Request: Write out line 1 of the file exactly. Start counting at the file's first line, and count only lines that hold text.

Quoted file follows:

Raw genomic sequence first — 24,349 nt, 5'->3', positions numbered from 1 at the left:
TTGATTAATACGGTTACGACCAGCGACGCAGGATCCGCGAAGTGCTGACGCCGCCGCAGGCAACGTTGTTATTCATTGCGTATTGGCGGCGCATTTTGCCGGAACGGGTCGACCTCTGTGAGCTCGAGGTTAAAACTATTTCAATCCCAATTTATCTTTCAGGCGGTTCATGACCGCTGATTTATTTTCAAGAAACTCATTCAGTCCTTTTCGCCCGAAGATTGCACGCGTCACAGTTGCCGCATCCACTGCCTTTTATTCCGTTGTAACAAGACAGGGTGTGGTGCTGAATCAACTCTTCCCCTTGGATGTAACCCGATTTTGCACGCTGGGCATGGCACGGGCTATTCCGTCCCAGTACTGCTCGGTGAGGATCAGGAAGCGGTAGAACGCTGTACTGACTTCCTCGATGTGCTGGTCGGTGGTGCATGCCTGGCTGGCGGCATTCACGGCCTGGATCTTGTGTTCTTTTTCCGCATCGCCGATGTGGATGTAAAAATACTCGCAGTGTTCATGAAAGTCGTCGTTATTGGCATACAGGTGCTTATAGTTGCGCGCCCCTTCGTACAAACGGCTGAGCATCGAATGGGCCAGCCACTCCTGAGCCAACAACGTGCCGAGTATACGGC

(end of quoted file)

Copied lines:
Raw genomic sequence first — 24,349 nt, 5'->3', positions numbered from 1 at the left: